- Mr Bob Collymore, who joined the firm in September 2010, was set to leave later this year but will now leave the telco in 2020.
Kenya’s telecommunication giant, Safaricom has extended its CEO’s contract by a year.
Mr Bob Collymore, who joined the firm in September 2010, was set to leave later this year but will now leave the telco in 2020.
"I am not going anywhere. I will be here for another one year till 2020," Mr Collymore said on the sidelines of the shared value event in Nairobi.
Safaricom says the extra one year is to compensate for the time Mr Collymore was away on medical leave.
The clean-shaven executive went on medical leave last year in October to seek treatment for Acute Myeloid Leukaemia (AML).
He was away from work for nine months undergoing cancer treatment at a London hospital leaving Sateesh Kamath, Safaricom’s Chief Financial Officer (CFO) to cover for him.
However, despite his illness, Mr Collymore was active on Twitter and occasionally posted tweets about random things such as books he was reading to sharing his music playlist. He even took to Twitter to celebrate his son who graduated with a first class honours degree in Music.
It is easy to see why Safaricom is reluctant to let him go. Since joining the telco, Mr.Collymore has steered the company to become the most profitable Kenyan company today.
The firm's net profit for the year ended March 2018 grew to Sh55.3 billion ($553 million), compared to Sh48.4 billion ($484 million) the year before on the back of M-Pesa and data revenues.
During his tenure, Safaricom’s share price has increased by more than 400 per cent to Sh28. Similarly, under his watch, Safaricom subscribers skyrocketed too and the latest data from Communications Authority of Kenya shows Safaricom has a market share of 71.9 per cent in mobile subscriptions.
Mr Collymore also saw to it that the telco stays ahead of the pack and at the moment Safaricom is the only operator that has paid for and commercially launched 4G services while Airtel and Telkom are still lost in the testing phase.
With him, at the helm, Safaricom’s hold on the Kenyan economy has but grown stronger and stronger. According to the company’s latest annual sustainability report, Safaricom grew its value chain by Sh57 billion ($570 million) to Sh543 billion ($5.43 billion) in the year ended March 2018.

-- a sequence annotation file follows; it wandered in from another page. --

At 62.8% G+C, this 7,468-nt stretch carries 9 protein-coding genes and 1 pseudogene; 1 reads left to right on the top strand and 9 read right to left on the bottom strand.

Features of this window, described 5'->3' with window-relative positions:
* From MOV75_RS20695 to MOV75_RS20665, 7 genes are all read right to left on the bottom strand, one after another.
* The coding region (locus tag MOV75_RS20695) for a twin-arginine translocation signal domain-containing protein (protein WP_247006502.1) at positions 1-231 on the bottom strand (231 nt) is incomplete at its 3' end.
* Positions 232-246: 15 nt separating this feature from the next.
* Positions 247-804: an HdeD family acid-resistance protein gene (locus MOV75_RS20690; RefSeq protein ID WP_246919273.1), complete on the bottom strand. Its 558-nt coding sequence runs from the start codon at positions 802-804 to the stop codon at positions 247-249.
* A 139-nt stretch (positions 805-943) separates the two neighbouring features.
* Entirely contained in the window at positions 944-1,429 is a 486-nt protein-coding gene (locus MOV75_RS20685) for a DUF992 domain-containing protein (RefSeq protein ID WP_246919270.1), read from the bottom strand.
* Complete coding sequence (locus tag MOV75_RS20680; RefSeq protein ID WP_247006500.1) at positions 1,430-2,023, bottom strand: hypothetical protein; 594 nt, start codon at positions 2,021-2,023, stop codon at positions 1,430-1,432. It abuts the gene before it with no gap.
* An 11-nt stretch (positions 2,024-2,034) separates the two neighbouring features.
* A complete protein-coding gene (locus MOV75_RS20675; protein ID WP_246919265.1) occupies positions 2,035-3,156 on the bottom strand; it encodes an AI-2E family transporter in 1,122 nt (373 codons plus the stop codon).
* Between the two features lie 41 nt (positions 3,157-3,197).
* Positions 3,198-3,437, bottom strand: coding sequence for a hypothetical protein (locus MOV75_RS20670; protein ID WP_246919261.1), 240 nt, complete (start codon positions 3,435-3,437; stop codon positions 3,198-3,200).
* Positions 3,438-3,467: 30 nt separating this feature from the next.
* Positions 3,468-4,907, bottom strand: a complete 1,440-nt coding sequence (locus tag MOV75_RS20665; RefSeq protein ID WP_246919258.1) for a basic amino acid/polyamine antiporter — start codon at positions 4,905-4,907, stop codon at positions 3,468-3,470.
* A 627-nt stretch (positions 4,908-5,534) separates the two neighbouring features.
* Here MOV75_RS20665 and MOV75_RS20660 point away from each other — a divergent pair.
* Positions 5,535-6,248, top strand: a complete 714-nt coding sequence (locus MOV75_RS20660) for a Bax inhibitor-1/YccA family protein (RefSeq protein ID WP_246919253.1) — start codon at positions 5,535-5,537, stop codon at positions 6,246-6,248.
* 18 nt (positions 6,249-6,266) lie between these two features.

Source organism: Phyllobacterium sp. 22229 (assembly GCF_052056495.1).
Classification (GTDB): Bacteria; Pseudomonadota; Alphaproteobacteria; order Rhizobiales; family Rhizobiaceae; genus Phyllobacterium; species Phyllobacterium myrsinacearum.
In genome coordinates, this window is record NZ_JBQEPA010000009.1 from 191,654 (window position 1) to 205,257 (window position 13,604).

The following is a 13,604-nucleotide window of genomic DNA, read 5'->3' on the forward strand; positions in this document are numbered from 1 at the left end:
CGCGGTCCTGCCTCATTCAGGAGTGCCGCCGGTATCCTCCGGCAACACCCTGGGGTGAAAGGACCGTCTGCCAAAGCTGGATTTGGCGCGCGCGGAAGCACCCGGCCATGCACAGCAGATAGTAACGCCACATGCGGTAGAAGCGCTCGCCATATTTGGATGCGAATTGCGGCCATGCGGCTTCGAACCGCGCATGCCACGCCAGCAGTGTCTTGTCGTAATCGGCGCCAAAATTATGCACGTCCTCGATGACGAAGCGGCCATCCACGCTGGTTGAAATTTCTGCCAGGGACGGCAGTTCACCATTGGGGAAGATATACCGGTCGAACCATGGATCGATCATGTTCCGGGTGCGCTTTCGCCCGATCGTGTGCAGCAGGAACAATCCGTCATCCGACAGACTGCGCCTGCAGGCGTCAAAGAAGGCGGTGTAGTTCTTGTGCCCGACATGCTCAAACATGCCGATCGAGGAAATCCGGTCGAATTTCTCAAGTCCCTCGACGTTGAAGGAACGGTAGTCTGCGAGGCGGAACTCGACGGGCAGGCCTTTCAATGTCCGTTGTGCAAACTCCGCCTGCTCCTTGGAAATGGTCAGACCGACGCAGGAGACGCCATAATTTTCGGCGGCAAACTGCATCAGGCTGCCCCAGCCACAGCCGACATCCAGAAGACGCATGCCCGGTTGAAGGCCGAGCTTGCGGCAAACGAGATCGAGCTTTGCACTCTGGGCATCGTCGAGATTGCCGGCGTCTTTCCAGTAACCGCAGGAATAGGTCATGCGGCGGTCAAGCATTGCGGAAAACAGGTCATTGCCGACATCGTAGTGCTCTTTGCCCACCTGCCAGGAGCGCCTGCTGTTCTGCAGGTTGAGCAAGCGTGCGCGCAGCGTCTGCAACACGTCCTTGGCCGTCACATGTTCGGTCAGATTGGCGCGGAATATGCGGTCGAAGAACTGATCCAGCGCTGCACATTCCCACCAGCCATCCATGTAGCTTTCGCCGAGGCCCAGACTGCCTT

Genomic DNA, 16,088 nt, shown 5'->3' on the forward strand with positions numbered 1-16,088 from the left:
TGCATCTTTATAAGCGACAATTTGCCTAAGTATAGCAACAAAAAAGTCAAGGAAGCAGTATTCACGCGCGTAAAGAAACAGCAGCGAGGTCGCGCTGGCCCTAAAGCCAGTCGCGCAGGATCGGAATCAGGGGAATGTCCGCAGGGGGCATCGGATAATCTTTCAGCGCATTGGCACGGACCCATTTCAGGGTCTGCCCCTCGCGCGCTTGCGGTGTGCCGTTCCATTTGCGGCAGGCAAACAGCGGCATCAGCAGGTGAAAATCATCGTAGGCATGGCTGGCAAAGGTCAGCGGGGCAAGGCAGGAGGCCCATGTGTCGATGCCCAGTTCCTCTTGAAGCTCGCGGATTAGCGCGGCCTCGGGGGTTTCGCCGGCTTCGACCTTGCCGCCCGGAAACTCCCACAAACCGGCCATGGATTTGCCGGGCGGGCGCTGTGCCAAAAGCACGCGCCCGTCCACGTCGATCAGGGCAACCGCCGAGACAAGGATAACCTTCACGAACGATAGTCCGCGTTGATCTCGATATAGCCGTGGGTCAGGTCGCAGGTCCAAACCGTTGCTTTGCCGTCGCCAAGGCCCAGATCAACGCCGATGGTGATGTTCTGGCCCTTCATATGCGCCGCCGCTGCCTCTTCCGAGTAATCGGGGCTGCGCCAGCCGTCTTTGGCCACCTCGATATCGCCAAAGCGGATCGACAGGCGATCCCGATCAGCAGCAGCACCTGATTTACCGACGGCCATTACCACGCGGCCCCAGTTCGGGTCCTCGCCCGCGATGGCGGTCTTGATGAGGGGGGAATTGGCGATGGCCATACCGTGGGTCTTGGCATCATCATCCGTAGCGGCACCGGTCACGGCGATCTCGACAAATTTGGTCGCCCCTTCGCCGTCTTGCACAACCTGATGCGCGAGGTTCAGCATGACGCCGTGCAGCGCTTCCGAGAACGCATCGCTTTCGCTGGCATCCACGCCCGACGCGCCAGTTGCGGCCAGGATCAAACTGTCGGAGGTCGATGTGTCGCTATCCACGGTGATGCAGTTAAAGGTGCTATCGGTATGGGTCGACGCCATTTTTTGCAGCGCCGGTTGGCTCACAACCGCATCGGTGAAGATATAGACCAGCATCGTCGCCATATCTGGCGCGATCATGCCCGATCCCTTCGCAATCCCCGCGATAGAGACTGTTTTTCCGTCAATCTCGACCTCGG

At Sh543 billion, Safaricom’s contribution to the Kenyan economy is equivalent to 6.5 per cent of GDP and sustained nearly 897,372 jobs.
“When monetised, the net value of the most material social, environmental and economic impacts of the company, both positive and negative, gives an indication of the total value that Safaricom creates for the people of Kenya,” the company says in the report prepared by consultancy firm KPMG.
It’s not hard to see therefore why the government wants a slice of the company. After Safaricom announced that Bob would be stepping down in August for health reasons the government jumped at the opportunity to influence his successor.
The government insists he should be succeeded by a Kenyan. The board interviewed candidates, including a senior Kenyan banking executive, before settling on an unidentified foreign national from within the Vodafone group to succeed Collymore, according to sources familiar with the recruitment process.
But the government objected, citing an agreement supporting the appointment of a Kenyan as CEO, adopted at a shareholder meeting in 2017.
“I would be very surprised if they can’t find a Kenyan. It will be hard for them to justify, what is so special about telecoms?” ICT Cabinet Secretary Joe Mucheru told Reuters.
Collymore, who said he had acquired Kenyan citizenship in recent years, is of the opinion that skills should transcend nationality.
“You have to get the right person for the job. It might be a Kenyan, it might not be a Kenyan,” he said.
As the debate over his successor continues to rage on, Collymore who in his free time loves to fly helicopters, cycling and listening to Jazz, looks like he is going to be even busier after he leaves the telco firm.
He was appointed as a board member of the National Cancer Institute by Health Cabinet Secretary Sicily Kariuki in May. President Kenyatta also appointed him alongside CEO of Kenya Commercial Bank (KCB) Joshua Oigara as members of the Kenya Vision 2030 delivery board.